The autoencoder is composed by a encoder and a decoder. The encoder compresses the original high-dimentsional data to the low-dimension code space. Then, the decoder maps the code space back to the original data space. The auto-encoder network is trained to obtain encoder and decoder network, so that after the original data x go through the whole autoencoder system, the output of the network is a good approximation \({\hat{x}}\) to the input. Our proposed Pre-autoencoder modifies the traditional autoencoder by replacing the last output layer with a mixed-type layer output, which is formed by \(N+1\) parallel features extraction Dense layers as shown in Fig. 1. At the end this parallel structure are the activation output function to transfer the components back to their original features. The parallel structure of the output layer model not only guarantees the independence of the each single feature but also maintains the interdependence between features.

Fig. 1
figure 1


The encoder network is simply composed by two layers FCN. The decoder network is firstly composed by two FCN mapping the code space to a continuous lower vector, after that, there is an \(N+1\) parallel data type separation networks \({\mathrm{Dense}}^{0}, \ldots ,{\text{Dense}}^{N}]\), where \({\mathrm{Dense}}^{0}\) represents the generation of multiple numerical vector \({{\varvec{x}}}=[x^{1}, \ldots , x^{M}]\), which are activated by sigmoid layer. \([{\mathrm{Dense}}^{1}, \ldots ,{\text{Dense}}^{N}]\) represents the generation of N one-hot encoded vectors \({{\varvec{y}}} =[y^{1}, \ldots , y^{N}]\), which is activated by Gumbel-Softmax layer for output. Finally, all the output results are concatenate together to obtain the generated mixed data \({\hat{s}}=[{{\hat{{\varvec{x}}}}}, {\hat{{\varvec{y}}}}]=[{\hat{x}}^{1};\ldots ; {\hat{x}}^{M}; {\hat{y}}^{1};\ldots ; {\hat{y}}]\). The model is shown in Fig. 1.

In this model, the Gumbel-softmax sampling technique is used to sample the discrete distribution, which widely used for discrete data generation, since it has the ability to solve the problem of discrete random data back-propagation [18]. Gumbel-softmax sampling technique models the hidden variable as a discrete multinomial distribution, and the transformation process satisfies the following formula:

$$\begin{aligned} \begin{aligned} {{{y}}^{j,k}} = \frac{{\exp ((\log ({a^{j,k}}) + {g_{k}})/\tau )}}{{\sum _{i = 1}^{{d_{j}}} {\exp ((\log ({a^{j,i}}) + {g_{i}})/\tau )} }} \end{aligned} \end{aligned}$$

where \({j} = 1, \ldots ,N\), \({k} = 1,\ldots ,{d_{j}}\), and \({a^{j}}\) is the output of full connection layer \({\text{Dense}}_{j}\), and \(a^{j,k}\) is the output of \({\text{Dense}}_{j}\)’s k-th component. \(\tau \in (0,\infty )\) is a hyperparameter greater than zero, which controls the softening degree: the higher the \(\tau\) value is, the smoother the distribution; The lower the \(\tau\) value is, the closer the generated distribution is to the discrete One-Hot distribution. In the process of training, the real discrete distribution can be approached gradually by gradually decreasing \(\tau\). Let \(g_{i}\) be i.i.d samples drawn from \({\text{Gumbel}}(0,1)=-\log (-\log (u_{i}))\) with \(u_{i}\sim U(0,1)\).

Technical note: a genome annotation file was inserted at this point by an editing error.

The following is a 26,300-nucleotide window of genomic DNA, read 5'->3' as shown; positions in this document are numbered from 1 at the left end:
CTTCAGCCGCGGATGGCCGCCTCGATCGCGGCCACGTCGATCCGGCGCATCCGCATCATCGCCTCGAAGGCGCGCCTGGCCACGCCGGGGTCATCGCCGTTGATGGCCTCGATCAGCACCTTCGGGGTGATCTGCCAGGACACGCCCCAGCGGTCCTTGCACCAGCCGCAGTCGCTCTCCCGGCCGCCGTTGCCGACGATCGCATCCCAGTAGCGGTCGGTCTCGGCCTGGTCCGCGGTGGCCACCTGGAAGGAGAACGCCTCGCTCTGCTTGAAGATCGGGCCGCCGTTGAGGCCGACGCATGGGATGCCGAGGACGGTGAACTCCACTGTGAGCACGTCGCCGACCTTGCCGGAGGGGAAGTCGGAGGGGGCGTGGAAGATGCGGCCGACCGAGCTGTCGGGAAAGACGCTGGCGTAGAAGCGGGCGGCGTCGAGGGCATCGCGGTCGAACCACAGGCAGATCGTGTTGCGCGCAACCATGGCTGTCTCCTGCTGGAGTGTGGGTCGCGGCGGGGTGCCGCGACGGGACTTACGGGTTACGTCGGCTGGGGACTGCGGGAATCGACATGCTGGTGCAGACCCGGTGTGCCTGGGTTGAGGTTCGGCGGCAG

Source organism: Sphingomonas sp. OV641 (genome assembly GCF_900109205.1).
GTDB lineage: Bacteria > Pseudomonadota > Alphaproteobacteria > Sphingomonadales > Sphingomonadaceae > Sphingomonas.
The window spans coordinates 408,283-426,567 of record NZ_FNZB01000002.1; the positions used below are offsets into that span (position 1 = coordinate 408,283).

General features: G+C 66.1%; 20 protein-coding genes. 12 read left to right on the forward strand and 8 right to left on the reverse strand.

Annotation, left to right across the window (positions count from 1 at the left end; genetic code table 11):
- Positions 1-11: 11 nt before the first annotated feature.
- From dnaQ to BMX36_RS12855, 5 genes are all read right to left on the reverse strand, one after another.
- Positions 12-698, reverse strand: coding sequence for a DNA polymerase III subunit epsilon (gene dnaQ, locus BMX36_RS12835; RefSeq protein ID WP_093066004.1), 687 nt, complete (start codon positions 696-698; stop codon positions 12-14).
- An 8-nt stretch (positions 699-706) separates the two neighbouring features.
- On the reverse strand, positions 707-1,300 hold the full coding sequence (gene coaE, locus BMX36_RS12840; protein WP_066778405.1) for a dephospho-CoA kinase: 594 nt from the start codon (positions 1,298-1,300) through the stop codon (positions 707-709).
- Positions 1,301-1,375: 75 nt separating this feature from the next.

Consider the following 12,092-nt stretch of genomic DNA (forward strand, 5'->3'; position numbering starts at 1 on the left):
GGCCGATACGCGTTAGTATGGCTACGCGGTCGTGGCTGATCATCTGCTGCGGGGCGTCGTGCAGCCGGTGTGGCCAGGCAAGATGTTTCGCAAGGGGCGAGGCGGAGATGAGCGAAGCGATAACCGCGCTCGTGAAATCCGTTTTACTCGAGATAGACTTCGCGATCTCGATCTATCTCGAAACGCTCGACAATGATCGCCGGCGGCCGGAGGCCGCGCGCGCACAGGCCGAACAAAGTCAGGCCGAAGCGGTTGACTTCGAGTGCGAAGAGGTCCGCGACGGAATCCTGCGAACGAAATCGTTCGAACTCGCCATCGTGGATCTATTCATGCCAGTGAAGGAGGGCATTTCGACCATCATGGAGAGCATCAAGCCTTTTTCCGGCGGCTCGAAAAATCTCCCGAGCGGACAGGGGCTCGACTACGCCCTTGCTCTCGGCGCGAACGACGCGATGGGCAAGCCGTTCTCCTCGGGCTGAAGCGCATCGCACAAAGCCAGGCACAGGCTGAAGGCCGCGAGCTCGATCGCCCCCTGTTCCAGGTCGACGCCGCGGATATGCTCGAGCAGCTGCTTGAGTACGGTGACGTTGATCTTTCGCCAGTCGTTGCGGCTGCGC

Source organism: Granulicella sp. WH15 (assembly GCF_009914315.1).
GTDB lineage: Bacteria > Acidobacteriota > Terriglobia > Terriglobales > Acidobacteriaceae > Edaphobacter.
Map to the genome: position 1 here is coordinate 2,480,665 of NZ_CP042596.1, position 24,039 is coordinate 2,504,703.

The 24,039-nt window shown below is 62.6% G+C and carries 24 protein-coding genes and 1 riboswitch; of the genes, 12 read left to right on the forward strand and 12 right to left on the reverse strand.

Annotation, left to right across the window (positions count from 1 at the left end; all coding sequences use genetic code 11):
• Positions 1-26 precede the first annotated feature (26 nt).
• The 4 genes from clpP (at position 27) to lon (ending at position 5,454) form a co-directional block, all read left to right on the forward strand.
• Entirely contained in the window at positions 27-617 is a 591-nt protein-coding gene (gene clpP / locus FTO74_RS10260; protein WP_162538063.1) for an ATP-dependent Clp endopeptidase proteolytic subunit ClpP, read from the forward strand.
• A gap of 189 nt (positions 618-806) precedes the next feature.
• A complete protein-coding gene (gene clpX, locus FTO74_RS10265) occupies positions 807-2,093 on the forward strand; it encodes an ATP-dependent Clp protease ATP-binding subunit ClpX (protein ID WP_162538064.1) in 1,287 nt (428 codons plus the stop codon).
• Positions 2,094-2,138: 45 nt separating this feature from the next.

Our pre-autoencoder loss function is shown in (2), which is compose of two parts: the the mean square error is utilized for the loss of numerical type and cross entropy error is utilized for the loss of multi-label type. Before input the training data to our model, we will first normalize the numerical features to (0,1), which can balance the two type of the loss in (2) and address the problem that the numerical type loss would dominate all loss and lead to poor performance for multi-lable type data approximation.

$$\begin{aligned} \begin{aligned} {L_{\mathrm{rec}}} = \frac{1}{B}\sum \limits _{i = 1}^{B} \left( \sum \limits _{m = 1}^{M} \left( x_{i}^{m} - {{\hat{x}}}_{i}^{m}\right) ^{2} + \sum \limits _{j = 1}^{N} \sum \limits _{k = 1}^{d_{j}} \left( - y_{i}^{j,k} \log {{\hat{y}}}_{i}^{j,k}\right) \right) \end{aligned} \end{aligned}$$

where \({x^{m}}\) represents the m-th component of \({{\varvec{x}}}\), \(y^{j,k}\) represents the k-th component of multi label feature \(y^{j}\), and B is the size of training batch.

3.2.2 Generative adversarial network

The generative confrontation network consists of two network modules: the generator network and the discriminator network [15]. The generator \(G(z;\theta _{g})\) learns the distribution of the training data, and converts the input random prior distribution into a generated sample G(z) with a similar distribution to the training data. The discriminator \({{D}}(x;{\theta _{d}})\) is a two type classifier used to determine whether the input data set is a real sample or a generated fake sample, that is, the discriminator will output a larger probability for real data, and a smaller probability for false data. In the training process, \(G(\cdot )\) and \(D(\cdot )\) are made to play against each other until the data generated by \(G(\cdot )\) can “cheat” \(D(\cdot )\). the optimization goal of the above game process can be expressed as:

$$\begin{aligned} \begin{aligned} \mathop {\min }\limits _{G} \mathop {\max }\limits _{D} V(D,G) = {E_{x \sim P_{\mathrm{data}}}}[\log D(x)] + {E_{x \sim P_{z}}}[\log (1 - D(G(z)))] \end{aligned} \end{aligned}$$

where \({P_{\mathrm{data}}}\) represents the distribution of real samples, and \({P_{z}}\) represents a random prior distribution subject to \({\mathcal{N}}(0,1)\). In the process of alternating training \(G(\cdot )\) and D, the parameter optimization follows the following iterative formula:

$${\theta _{d}} \leftarrow {\theta _{d}} + \alpha {\nabla _{{\theta _{d}}}}\frac{1}{B}\sum \limits _{i = 1}^{B} {(\log ({x_{i}}) + } \log (1 - D(G({z_{i}})))$$